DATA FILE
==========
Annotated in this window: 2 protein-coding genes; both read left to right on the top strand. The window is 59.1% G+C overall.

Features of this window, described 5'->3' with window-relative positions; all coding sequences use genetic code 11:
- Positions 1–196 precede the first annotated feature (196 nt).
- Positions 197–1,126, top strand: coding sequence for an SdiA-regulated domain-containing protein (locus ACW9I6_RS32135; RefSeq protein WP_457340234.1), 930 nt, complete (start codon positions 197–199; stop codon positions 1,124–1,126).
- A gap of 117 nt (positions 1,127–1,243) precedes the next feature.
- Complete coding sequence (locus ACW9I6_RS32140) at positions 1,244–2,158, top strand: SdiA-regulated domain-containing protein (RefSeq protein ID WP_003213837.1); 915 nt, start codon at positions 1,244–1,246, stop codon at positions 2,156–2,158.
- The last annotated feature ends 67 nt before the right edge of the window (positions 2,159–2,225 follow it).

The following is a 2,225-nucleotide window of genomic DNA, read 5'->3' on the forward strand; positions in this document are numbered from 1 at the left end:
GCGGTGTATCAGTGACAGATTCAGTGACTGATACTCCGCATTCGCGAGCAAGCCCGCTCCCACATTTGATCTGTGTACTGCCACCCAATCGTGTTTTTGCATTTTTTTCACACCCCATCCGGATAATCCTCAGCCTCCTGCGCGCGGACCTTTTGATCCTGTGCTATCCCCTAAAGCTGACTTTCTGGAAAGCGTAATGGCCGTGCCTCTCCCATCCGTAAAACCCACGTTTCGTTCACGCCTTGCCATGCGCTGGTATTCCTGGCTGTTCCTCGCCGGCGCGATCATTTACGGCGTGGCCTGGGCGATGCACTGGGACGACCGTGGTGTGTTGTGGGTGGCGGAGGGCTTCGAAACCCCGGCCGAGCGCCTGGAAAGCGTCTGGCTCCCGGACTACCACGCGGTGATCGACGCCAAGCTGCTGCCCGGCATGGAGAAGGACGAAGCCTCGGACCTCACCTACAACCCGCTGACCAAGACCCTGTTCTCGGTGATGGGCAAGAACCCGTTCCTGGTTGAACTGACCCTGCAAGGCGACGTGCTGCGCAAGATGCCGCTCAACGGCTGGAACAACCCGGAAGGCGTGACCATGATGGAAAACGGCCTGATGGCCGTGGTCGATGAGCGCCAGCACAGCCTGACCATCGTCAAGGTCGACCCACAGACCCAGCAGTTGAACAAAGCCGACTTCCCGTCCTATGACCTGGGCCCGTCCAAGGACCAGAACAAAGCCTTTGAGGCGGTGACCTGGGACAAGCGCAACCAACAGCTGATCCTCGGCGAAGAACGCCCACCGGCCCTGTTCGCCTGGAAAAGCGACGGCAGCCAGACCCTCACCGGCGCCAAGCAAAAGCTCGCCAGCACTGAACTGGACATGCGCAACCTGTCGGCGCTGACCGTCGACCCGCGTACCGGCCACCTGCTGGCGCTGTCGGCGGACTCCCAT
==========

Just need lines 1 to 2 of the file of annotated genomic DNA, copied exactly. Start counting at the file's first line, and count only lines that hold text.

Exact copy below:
Annotated in this window: 2 protein-coding genes; both read left to right on the top strand. The window is 59.1% G+C overall.

Features of this window, described 5'->3' with window-relative positions; all coding sequences use genetic code 11: